The good news: we arrived in Châteauneuf-du-Pape with half an hour to spare before the world cup semi-final between England and Croatia began.
The bad news was that our chambre d’hôte at La Pergola was inaccessible – totally barricaded within a building site in the centre of the busy little town. But as our hostess Brigitte was later to demonstrate, everybody knows everybody, and the neighbouring shopkeeper was soon on the phone while I had a halting but ultimately successful french conversation with our host’s husband who then manfully removed the barriers and showed us to our room. Phew!
Next stop was the nearest bar, Le Mule du Pape – by the fountain in the corner of the square – which had both a large screen inside above a pleasant table and an excellent menu. We settled in at 19.55 with the interior more or less to ourselves, while outside the match was projected onto a huge screen to attract passing trade.
England lost. It had all been going so well! So, football is not coming home this time…..hey ho. But the food was very good, and the commiserations sincere.
This meant that back in the UK the tennis at Wimbledon could now return to TV centre stage on its final Sunday, though not before Trump’s extraordinary visit to Europe (to harangue NATO) and the UK had caused equal measures of incredulity, scorn and despair – even from the Daily Mail.
The president tells us the Sun’s report of his comments on Europe is fake news….or is it fake fake news? And if so, do two fakes make a true? Even Teresa May looked astonished – despite holding his hand again. The Queen – who perhaps has had more practice than many when it comes to dealing with madmen and narcissists – looked like she was either taking cover or making her getaway…]
Thursday took us to Chateau La Nerthe to meet Ralf Garcin who is in charge of this fantastic estate and winery. The sun was hot even in the morning but the hour spent in the vineyards with an expert who loves his work and his vines was brilliant. We heard about the water supply and its relation to various blocks of vines, the inclement May with incessant rain, the frequent essential copper spraying, and the vagaries of the vines – Grenache, Syrah, Clairette and Bourboulenc. And then the tour of the grounds, the cellars and the tasting were equally instructive. Thank you Ralf!
Our next visit took us east of Chateauneuf-du-Pape to the Vacyras appellation via Bedarrides where we found a delightful menu de jour at the restaurant Numero 3.
We almost visited Orange…it was only later in the day that I discovered that this is the Orange (top left of the map below) from which William of Orange sprang. Some time king of part of the Low Countries, as well as Orange, he became co-monarch of England with his wife and cousin Queen Mary after deposing James II in 1689 (who was his father in law AND uncle. Complicated or wot!) And how odd that the Ulster Orangemen gain their name – and their cause – from this sleepy, unsuspecting small town in southern France!
We moved on to Montirius, a family winery where the sisters Manon and Justine showed us around in the absence of their parents. Their commitment to a total biodynamic approach is very impressive. We were particularly intrigued by their dynamiser, whose rapid spin creates a vortex to concentrate energy in the organic compounds to be then applied to the soil. This was a first for us!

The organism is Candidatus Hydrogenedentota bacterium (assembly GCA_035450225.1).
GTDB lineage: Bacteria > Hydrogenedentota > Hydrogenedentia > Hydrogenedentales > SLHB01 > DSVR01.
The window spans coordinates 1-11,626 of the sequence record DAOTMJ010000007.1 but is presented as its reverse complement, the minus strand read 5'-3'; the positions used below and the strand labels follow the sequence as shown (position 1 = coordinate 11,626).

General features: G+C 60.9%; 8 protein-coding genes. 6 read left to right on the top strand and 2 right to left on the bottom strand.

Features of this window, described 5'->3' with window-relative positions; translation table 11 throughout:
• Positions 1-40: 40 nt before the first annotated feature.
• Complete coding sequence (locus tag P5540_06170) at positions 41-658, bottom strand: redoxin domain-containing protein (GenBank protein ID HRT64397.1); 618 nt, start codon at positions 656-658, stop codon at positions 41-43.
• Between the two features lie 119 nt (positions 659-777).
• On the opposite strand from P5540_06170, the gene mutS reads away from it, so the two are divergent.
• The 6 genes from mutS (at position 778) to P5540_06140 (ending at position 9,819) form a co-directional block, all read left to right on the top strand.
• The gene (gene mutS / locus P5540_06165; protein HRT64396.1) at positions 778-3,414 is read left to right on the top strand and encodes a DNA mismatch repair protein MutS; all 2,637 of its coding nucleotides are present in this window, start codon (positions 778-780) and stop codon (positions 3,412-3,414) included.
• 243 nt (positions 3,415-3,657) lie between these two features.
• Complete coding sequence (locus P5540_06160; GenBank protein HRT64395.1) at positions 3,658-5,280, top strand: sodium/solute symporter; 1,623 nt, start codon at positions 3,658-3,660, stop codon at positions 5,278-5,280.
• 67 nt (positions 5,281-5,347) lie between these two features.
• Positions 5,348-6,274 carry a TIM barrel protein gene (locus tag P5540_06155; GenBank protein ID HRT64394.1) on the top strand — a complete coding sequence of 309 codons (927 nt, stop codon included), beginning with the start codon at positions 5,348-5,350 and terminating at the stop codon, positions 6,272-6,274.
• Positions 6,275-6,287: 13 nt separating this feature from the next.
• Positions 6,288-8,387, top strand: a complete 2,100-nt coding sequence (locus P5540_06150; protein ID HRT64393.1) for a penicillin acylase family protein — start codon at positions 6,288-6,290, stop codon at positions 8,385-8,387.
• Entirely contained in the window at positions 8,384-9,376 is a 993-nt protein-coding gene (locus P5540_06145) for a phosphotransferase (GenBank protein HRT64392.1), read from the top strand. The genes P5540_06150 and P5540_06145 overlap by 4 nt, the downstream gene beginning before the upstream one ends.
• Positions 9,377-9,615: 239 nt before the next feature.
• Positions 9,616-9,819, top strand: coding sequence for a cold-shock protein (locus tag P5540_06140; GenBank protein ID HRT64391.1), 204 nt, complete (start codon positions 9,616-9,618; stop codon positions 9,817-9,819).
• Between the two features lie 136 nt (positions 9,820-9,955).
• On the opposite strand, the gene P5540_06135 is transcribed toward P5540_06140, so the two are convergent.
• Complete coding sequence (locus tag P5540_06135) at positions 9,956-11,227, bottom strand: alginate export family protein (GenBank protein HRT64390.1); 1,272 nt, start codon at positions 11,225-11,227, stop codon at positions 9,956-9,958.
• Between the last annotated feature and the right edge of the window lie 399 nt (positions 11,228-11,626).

The dynamiser is housed under the raised circular canopy beneath the trees, below.
We returned to Chateauneuf for supper at Les Vergers du Pape, just below the castle at the top of the town. A popular spot, reasonably enough, with stunning views, and a continuous chorus of cicadas – one of which posed for the camera in a nearby tree.
The visit to Barroche on the final blisteringly hot day was arranged by our hostess, whose family are long-standing members of the local wine-making community. We had met sister Laetitia and brother Julian Barrot on a previous visit to their old family winery, during which Julian had greeted us cheerfully from within an ancient concrete tank.
Today Laetitia showed us their beautiful new winery.
The interior matched the exterior’s style – with its elegant, almost sculpted vats, and spacious layout. And the wines are equally elegant, stylish and demure. Fantastic !
And these wonderful wines from such extraordinary soils!
The heat was formidable. We ate lunch in Le Pistou, a small, unpretentious yellow place away from the crush, and then retreated to our air-conditioned room for post-lunch respite. An hour or two later we walked the 100 metres to the shop of Château Beaucastel, relieved to find it well air-conditioned, and enjoyed a tasting of the wines of La Famille Perrin there.
This was our last evening, and it was Friday. We hastily booked supper at La Mère Germaine, the restaurant of a central, traditional hotel, and retreated once again until the temperatures fell. It turned out to offer very fine, largely fish menus, with a menu formule made up of not one but two lobster courses for just 31 euros. Wow!
The journey to Avignon airport the next morning could not have been easier; the airport tiny, the cafe serving as the main waiting area with a local family (mother and young son) in charge of modest, home made breakfasts. We watched the small Flybee plane arrive and disgorge its passengers 50 metres from our seats in the cafe. We walked from the café table directly onto the plane. The flight to Southampton was rapid and uneventful; the trains running smoothly. Home in no time!